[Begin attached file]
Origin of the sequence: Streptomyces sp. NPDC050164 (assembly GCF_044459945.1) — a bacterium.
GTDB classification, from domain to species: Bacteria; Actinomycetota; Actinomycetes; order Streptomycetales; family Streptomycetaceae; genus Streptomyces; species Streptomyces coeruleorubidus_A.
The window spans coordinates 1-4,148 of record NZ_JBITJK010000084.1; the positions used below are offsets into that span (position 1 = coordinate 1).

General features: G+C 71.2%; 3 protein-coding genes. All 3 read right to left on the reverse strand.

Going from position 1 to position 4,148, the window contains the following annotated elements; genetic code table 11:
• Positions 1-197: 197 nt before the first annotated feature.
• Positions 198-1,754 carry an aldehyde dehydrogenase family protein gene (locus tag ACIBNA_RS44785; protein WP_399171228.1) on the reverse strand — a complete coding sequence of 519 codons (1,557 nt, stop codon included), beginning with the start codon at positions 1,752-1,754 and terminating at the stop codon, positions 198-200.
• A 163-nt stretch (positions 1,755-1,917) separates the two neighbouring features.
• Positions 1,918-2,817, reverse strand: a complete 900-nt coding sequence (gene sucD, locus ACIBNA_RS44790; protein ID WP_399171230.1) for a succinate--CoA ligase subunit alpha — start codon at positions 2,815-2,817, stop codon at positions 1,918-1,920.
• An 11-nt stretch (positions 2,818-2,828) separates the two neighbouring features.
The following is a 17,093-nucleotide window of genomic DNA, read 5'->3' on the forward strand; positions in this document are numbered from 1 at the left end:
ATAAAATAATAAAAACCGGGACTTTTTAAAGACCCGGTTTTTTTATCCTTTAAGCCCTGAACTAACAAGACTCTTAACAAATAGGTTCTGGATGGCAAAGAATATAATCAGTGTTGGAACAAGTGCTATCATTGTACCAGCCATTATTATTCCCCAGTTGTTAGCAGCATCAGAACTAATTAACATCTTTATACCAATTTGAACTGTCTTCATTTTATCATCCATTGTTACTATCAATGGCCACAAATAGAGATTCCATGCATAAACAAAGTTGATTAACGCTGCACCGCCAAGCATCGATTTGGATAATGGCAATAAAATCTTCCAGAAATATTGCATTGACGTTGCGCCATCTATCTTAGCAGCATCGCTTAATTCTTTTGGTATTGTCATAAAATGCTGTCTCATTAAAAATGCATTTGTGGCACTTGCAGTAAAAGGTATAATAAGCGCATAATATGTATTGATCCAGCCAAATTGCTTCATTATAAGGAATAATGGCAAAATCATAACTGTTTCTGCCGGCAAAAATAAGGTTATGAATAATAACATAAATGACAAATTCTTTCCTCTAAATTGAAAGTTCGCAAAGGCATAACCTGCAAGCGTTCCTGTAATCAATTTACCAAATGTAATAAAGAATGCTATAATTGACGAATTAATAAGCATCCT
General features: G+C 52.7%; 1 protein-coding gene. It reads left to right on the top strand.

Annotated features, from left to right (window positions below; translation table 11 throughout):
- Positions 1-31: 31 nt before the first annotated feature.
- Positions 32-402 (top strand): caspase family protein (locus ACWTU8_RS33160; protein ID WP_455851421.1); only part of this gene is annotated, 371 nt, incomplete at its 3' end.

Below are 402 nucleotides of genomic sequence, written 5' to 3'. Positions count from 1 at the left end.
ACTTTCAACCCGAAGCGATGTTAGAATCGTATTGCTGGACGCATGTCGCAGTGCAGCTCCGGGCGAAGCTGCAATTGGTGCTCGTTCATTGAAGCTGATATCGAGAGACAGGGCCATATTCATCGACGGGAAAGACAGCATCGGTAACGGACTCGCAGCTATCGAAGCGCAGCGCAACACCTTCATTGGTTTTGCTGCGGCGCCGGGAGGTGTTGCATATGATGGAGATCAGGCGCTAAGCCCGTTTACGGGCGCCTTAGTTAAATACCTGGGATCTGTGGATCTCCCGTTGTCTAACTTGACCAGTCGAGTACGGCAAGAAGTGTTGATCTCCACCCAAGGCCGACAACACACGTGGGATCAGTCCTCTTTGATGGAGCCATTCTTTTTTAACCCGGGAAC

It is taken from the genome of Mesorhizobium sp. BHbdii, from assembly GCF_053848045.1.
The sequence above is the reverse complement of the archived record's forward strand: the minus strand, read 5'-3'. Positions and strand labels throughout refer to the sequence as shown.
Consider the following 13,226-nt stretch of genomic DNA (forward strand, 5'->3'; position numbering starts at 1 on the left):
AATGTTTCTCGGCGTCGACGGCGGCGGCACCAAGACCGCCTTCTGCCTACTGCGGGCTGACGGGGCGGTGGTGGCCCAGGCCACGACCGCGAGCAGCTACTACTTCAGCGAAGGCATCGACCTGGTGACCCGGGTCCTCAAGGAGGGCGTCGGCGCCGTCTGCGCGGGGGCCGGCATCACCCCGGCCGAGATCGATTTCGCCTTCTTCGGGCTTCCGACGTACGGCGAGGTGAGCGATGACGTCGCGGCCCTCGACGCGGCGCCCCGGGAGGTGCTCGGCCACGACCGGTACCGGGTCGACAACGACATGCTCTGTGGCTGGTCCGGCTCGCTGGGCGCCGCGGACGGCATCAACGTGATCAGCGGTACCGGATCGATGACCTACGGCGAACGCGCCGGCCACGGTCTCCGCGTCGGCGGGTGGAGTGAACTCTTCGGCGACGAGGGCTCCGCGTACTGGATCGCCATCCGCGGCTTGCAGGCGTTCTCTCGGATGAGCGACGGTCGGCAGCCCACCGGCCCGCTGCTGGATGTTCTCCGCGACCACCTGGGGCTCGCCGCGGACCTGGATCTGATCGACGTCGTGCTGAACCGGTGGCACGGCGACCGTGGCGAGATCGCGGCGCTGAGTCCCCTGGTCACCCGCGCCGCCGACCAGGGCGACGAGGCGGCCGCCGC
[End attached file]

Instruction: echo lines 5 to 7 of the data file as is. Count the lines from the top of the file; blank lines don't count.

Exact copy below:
Going from position 1 to position 4,148, the window contains the following annotated elements; genetic code table 11:
• Positions 1-197: 197 nt before the first annotated feature.
• Positions 198-1,754 carry an aldehyde dehydrogenase family protein gene (locus tag ACIBNA_RS44785; protein WP_399171228.1) on the reverse strand — a complete coding sequence of 519 codons (1,557 nt, stop codon included), beginning with the start codon at positions 1,752-1,754 and terminating at the stop codon, positions 198-200.